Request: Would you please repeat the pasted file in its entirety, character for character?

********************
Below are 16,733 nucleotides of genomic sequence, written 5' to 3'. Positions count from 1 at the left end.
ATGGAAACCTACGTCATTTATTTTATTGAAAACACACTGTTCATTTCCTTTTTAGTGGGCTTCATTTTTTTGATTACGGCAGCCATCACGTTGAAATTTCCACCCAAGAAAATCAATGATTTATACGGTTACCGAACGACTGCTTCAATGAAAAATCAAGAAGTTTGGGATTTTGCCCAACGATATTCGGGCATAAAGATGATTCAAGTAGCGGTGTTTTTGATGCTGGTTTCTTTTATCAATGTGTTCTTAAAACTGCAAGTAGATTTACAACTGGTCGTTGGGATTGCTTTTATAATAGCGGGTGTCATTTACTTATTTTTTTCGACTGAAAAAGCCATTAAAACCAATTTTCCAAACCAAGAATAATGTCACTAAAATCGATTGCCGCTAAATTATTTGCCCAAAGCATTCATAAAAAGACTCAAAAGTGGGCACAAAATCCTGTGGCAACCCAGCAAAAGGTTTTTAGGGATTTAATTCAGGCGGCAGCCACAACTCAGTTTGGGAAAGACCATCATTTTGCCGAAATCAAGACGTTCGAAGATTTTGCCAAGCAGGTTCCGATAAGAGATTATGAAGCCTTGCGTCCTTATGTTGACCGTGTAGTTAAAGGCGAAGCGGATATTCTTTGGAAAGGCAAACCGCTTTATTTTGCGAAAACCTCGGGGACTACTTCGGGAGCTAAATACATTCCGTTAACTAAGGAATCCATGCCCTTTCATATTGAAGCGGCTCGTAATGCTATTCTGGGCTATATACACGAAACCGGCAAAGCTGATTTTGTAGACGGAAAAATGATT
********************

Below are 16,733 nucleotides of genomic sequence, written 5' to 3'. Positions count from 1 at the left end.
ATGGAAACCTACGTCATTTATTTTATTGAAAACACACTGTTCATTTCCTTTTTAGTGGGCTTCATTTTTTTGATTACGGCAGCCATCACGTTGAAATTTCCACCCAAGAAAATCAATGATTTATACGGTTACCGAACGACTGCTTCAATGAAAAATCAAGAAGTTTGGGATTTTGCCCAACGATATTCGGGCATAAAGATGATTCAAGTAGCGGTGTTTTTGATGCTGGTTTCTTTTATCAATGTGTTCTTAAAACTGCAAGTAGATTTACAACTGGTCGTTGGGATTGCTTTTATAATAGCGGGTGTCATTTACTTATTTTTTTCGACTGAAAAAGCCATTAAAACCAATTTTCCAAACCAAGAATAATGTCACTAAAATCGATTGCCGCTAAATTATTTGCCCAAAGCATTCATAAAAAGACTCAAAAGTGGGCACAAAATCCTGTGGCAACCCAGCAAAAGGTTTTTAGGGATTTAATTCAGGCGGCAGCCACAACTCAGTTTGGGAAAGACCATCATTTTGCCGAAATCAAGACGTTCGAAGATTTTGCCAAGCAGGTTCCGATAAGAGATTATGAAGCCTTGCGTCCTTATGTTGACCGTGTAGTTAAAGGCGAAGCGGATATTCTTTGGAAAGGCAAACCGCTTTATTTTGCGAAAACCTCGGGGACTACTTCGGGAGCTAAATACATTCCGTTAACTAAGGAATCCATGCCCTTTCATATTGAAGCGGCTCGTAATGCTATTCTGGGCTATATACACGAAACCGGCAAAGCTGATTTTGTAGACGGAAAAATGATT